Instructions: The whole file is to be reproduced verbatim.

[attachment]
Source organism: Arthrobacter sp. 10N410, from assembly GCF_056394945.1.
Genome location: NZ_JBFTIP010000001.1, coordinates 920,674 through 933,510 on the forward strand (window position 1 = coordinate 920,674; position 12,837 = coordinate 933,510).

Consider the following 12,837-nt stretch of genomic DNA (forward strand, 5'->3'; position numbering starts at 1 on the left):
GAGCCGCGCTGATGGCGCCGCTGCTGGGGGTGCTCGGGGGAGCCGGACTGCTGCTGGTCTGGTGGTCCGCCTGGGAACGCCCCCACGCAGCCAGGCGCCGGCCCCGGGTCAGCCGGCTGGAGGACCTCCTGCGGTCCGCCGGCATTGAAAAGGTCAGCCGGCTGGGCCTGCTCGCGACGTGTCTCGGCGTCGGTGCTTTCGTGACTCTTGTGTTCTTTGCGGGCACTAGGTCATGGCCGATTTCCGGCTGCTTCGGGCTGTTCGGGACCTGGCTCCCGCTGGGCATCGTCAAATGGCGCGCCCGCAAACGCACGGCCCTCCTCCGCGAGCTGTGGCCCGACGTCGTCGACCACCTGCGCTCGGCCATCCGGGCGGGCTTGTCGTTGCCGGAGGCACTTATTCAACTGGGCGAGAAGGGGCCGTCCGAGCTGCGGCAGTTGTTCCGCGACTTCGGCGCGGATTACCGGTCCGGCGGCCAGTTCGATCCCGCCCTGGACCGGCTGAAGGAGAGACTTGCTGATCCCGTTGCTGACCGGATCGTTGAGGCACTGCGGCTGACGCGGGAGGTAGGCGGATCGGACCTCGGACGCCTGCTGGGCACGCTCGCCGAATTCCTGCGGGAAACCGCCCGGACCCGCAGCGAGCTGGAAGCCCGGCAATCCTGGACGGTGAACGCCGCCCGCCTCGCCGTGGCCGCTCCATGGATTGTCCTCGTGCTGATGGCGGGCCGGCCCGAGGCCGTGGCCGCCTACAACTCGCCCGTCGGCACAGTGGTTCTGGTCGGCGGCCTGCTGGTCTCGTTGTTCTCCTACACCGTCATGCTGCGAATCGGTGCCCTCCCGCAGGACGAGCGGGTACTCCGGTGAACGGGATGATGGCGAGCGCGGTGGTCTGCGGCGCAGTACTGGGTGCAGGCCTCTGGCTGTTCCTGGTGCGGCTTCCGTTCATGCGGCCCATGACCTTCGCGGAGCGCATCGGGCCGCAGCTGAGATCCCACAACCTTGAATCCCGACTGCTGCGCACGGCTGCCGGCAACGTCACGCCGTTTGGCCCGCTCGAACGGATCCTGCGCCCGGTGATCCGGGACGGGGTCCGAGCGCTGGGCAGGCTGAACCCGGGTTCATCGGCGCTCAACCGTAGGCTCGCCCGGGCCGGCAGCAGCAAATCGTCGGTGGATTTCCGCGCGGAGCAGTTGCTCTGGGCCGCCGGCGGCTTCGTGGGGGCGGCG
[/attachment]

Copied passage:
Source organism: Arthrobacter sp. 10N410, from assembly GCF_056394945.1.
Genome location: NZ_JBFTIP010000001.1, coordinates 920,674 through 933,510 on the forward strand (window position 1 = coordinate 920,674; position 12,837 = coordinate 933,510).

Consider the following 12,837-nt stretch of genomic DNA (forward strand, 5'->3'; position numbering starts at 1 on the left):
GAGCCGCGCTGATGGCGCCGCTGCTGGGGGTGCTCGGGGGAGCCGGACTGCTGCTGGTCTGGTGGTCCGCCTGGGAACGCCCCCACGCAGCCAGGCGCCGGCCCCGGGTCAGCCGGCTGGAGGACCTCCTGCGGTCCGCCGGCATTGAAAAGGTCAGCCGGCTGGGCCTGCTCGCGACGTGTCTCGGCGTCGGTGCTTTCGTGACTCTTGTGTTCTTTGCGGGCACTAGGTCATGGCCGATTTCCGGCTGCTTCGGGCTGTTCGGGACCTGGCTCCCGCTGGGCATCGTCAAATGGCGCGCCCGCAAACGCACGGCCCTCCTCCGCGAGCTGTGGCCCGACGTCGTCGACCACCTGCGCTCGGCCATCCGGGCGGGCTTGTCGTTGCCGGAGGCACTTATTCAACTGGGCGAGAAGGGGCCGTCCGAGCTGCGGCAGTTGTTCCGCGACTTCGGCGCGGATTACCGGTCCGGCGGCCAGTTCGATCCCGCCCTGGACCGGCTGAAGGAGAGACTTGCTGATCCCGTTGCTGACCGGATCGTTGAGGCACTGCGGCTGACGCGGGAGGTAGGCGGATCGGACCTCGGACGCCTGCTGGGCACGCTCGCCGAATTCCTGCGGGAAACCGCCCGGACCCGCAGCGAGCTGGAAGCCCGGCAATCCTGGACGGTGAACGCCGCCCGCCTCGCCGTGGCCGCTCCATGGATTGTCCTCGTGCTGATGGCGGGCCGGCCCGAGGCCGTGGCCGCCTACAACTCGCCCGTCGGCACAGTGGTTCTGGTCGGCGGCCTGCTGGTCTCGTTGTTCTCCTACACCGTCATGCTGCGAATCGGTGCCCTCCCGCAGGACGAGCGGGTACTCCGGTGAACGGGATGATGGCGAGCGCGGTGGTCTGCGGCGCAGTACTGGGTGCAGGCCTCTGGCTGTTCCTGGTGCGGCTTCCGTTCATGCGGCCCATGACCTTCGCGGAGCGCATCGGGCCGCAGCTGAGATCCCACAACCTTGAATCCCGACTGCTGCGCACGGCTGCCGGCAACGTCACGCCGTTTGGCCCGCTCGAACGGATCCTGCGCCCGGTGATCCGGGACGGGGTCCGAGCGCTGGGCAGGCTGAACCCGGGTTCATCGGCGCTCAACCGTAGGCTCGCCCGGGCCGGCAGCAGCAAATCGTCGGTGGATTTCCGCGCGGAGCAGTTGCTCTGGGCCGCCGGCGGCTTCGTGGGGGCGGCG